ALOR SETAR, Malaysia - The state government has collaborated with the Kedah Pondok School Association to curb the spread of extremist teaching among students who may be influenced into joining militant activities.
State Religious Affairs, Indian and Siamese Community, Human Resource and Tourism Committee chairman Datuk Mohd Rawi Abd Hamid said this move was made following reports that a madrasah (Islamic religious school) in Kuala Ketil had allegedly encouraged students to go to Syria.
"I have ordered the Kedah Islamic Religious Department (JAIK) to meet with the association to curb the extreme ideology.
"It's difficult to suppress these militant activities because they use various means, including social media, to attract students," he said after presenting aid to Sekolah Agama Rakyat here yesterday.
On Jan 14, the New York Times published a video featuring interviews with the family of the late Mohd Lotfi Ariffin, who had joined militant groups in Syria.
The video also showed interviews with his sibling who taught at Madrasah Nurul Hidayah in Kuala Ketil and had urged the students to follow his example.
In Putrajaya, Home Minister Datuk Seri Dr Ahmad Zahid Hamidi said detained suspected militants were isolated from other prison inmates to prevent them from recruiting new members.
He said the suspects, numbering about 120 people, including foreigners, were also separated from those serving time for serious crimes.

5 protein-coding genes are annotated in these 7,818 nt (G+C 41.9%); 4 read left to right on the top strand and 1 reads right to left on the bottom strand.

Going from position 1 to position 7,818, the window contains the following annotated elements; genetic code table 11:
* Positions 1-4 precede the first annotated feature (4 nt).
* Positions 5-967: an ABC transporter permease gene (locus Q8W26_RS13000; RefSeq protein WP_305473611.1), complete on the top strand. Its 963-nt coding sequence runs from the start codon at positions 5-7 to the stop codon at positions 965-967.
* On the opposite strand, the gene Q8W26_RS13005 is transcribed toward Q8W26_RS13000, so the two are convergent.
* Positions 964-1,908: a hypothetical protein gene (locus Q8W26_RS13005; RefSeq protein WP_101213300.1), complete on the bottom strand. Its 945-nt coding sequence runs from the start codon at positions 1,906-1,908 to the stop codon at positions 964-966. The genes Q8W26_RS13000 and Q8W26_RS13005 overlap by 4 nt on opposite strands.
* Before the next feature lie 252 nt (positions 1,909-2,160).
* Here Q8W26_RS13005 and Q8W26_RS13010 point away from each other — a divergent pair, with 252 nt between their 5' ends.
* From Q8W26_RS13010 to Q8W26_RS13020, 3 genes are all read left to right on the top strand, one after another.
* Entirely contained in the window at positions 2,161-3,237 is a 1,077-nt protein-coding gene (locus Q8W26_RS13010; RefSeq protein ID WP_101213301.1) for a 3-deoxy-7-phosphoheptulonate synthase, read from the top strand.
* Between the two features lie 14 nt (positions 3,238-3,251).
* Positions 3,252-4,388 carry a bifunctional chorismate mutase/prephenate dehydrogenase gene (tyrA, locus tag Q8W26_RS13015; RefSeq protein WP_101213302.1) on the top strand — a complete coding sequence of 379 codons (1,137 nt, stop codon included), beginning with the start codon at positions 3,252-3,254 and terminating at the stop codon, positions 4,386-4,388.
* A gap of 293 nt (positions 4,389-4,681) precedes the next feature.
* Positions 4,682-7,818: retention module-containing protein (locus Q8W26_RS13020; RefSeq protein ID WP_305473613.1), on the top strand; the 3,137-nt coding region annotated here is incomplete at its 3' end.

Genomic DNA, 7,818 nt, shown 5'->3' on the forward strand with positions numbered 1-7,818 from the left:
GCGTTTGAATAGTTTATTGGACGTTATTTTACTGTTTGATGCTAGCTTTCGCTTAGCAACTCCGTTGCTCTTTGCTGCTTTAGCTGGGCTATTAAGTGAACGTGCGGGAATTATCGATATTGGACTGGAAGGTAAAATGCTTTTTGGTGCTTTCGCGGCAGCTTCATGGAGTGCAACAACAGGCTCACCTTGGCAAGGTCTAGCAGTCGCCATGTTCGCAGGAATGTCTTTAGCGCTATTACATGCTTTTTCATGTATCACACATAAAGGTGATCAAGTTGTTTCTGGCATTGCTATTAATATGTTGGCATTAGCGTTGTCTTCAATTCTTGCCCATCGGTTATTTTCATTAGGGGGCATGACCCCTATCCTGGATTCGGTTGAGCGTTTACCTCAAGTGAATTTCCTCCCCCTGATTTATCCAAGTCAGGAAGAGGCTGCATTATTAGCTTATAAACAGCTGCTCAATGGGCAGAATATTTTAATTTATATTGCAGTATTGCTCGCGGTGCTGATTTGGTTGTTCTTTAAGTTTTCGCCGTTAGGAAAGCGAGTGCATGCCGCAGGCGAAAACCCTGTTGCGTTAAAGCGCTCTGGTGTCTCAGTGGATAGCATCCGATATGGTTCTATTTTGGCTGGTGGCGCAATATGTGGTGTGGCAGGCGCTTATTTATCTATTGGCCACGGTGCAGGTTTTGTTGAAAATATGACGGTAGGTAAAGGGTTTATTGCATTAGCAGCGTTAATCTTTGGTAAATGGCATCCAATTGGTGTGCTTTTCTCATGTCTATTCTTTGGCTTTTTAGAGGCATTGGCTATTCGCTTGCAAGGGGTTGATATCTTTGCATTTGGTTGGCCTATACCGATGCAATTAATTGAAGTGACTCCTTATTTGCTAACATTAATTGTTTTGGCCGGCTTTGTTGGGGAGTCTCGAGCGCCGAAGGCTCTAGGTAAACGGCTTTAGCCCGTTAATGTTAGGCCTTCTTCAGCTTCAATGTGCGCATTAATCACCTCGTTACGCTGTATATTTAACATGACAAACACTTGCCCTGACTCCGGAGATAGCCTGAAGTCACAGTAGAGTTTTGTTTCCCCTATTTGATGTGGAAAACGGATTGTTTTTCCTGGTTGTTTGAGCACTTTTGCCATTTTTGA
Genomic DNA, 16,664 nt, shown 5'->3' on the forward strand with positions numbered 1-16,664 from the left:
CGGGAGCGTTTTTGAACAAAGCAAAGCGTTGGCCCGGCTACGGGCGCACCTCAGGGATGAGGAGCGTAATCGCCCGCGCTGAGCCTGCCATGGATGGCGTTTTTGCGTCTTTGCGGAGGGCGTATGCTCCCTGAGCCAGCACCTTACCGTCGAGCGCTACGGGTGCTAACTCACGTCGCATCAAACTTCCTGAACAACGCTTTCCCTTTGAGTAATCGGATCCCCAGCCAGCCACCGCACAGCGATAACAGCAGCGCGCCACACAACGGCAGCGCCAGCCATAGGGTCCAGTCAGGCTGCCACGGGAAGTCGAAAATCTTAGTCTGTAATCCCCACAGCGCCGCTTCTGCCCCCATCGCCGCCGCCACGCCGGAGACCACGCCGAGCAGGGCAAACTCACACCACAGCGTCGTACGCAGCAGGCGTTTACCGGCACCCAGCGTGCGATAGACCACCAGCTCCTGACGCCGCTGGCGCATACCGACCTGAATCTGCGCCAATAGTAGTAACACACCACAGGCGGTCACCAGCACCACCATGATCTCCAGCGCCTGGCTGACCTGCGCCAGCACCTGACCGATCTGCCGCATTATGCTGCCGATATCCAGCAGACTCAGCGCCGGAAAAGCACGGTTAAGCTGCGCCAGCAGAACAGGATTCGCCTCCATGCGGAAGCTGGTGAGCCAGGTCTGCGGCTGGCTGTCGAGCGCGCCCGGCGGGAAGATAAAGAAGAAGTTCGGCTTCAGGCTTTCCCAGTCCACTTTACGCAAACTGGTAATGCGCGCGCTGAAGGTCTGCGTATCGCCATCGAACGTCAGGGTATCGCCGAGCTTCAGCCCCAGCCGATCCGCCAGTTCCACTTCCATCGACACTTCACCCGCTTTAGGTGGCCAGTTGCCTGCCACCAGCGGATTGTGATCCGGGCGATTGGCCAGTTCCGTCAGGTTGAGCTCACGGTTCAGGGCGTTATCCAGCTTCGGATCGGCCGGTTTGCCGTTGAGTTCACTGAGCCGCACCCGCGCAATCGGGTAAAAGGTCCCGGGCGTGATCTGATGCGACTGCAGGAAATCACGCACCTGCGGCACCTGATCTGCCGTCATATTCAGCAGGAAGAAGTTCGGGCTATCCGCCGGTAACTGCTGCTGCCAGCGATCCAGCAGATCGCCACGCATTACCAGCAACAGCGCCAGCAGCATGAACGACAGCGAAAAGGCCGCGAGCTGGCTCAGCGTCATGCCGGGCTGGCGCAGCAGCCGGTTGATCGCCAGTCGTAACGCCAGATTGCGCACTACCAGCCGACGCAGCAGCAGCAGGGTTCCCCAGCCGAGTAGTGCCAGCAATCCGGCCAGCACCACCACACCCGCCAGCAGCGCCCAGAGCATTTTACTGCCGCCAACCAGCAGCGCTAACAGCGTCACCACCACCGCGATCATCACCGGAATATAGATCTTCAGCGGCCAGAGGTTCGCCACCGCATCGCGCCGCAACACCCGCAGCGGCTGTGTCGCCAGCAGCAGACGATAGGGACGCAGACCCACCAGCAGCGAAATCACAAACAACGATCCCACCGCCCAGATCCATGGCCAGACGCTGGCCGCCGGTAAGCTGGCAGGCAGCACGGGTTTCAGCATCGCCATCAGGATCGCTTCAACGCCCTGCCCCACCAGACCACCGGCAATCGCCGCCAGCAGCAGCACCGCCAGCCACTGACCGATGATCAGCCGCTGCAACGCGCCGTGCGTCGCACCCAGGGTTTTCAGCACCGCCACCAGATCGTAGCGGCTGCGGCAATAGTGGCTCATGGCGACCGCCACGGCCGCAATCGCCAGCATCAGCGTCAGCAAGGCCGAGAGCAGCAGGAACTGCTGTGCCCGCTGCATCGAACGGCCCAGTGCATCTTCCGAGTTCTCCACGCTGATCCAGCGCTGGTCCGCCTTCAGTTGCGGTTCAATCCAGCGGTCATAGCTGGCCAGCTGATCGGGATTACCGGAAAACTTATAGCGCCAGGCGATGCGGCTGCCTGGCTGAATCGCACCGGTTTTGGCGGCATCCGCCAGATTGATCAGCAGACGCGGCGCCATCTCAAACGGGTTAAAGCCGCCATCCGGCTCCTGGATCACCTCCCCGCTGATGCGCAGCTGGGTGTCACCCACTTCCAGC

"They are held in cells in dedicated blocks in two prisons in Tapah and Bentong, which have been picked to detain suspected militants.
"Some of the suspects had attempted to spread their ideology to inmates whom they felt have the potential to become militants when they are released," he said after receiving a courtesy call from US Department of State Assistant Secretary of East Asia and Pacific Affairs Daniel R. Russel here yesterday.
Dr Ahmad Zahid said the militant threats and Malaysia's efforts and initiatives to handle the matter was among the issues discussed with Russel.
He added that the pre-emptive measures of the detained militants were needed as they were hard-core believers of the Islamic State ideology.
"We are not taking any chances despite these people being in prison.
"They must be separated from other inmates," he said.
Dr Ahmad Zahid added that those who had repented had been asked to assist the authorities in rehabilitating the suspects.